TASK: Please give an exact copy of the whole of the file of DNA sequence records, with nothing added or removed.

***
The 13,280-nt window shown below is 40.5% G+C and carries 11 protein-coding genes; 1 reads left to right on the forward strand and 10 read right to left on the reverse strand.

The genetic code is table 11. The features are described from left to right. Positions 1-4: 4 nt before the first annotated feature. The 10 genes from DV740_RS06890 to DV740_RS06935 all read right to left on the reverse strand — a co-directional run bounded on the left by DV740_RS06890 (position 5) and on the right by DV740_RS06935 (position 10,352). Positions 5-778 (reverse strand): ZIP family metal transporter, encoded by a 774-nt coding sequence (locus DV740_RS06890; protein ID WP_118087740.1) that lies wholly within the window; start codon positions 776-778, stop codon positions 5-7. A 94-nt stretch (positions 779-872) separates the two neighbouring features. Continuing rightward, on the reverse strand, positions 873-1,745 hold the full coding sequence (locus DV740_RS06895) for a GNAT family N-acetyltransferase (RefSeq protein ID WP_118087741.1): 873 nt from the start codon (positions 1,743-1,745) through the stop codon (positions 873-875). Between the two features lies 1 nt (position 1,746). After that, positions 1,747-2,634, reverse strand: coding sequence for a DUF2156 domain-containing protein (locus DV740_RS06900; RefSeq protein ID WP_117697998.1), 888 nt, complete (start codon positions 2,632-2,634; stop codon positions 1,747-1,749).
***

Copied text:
The 13,280-nt window shown below is 40.5% G+C and carries 11 protein-coding genes; 1 reads left to right on the forward strand and 10 read right to left on the reverse strand.

The genetic code is table 11. The features are described from left to right. Positions 1-4: 4 nt before the first annotated feature. The 10 genes from DV740_RS06890 to DV740_RS06935 all read right to left on the reverse strand — a co-directional run bounded on the left by DV740_RS06890 (position 5) and on the right by DV740_RS06935 (position 10,352). Positions 5-778 (reverse strand): ZIP family metal transporter, encoded by a 774-nt coding sequence (locus DV740_RS06890; protein ID WP_118087740.1) that lies wholly within the window; start codon positions 776-778, stop codon positions 5-7. A 94-nt stretch (positions 779-872) separates the two neighbouring features. Continuing rightward, on the reverse strand, positions 873-1,745 hold the full coding sequence (locus DV740_RS06895) for a GNAT family N-acetyltransferase (RefSeq protein ID WP_118087741.1): 873 nt from the start codon (positions 1,743-1,745) through the stop codon (positions 873-875). Between the two features lies 1 nt (position 1,746). After that, positions 1,747-2,634, reverse strand: coding sequence for a DUF2156 domain-containing protein (locus DV740_RS06900; RefSeq protein ID WP_117697998.1), 888 nt, complete (start codon positions 2,632-2,634; stop codon positions 1,747-1,749).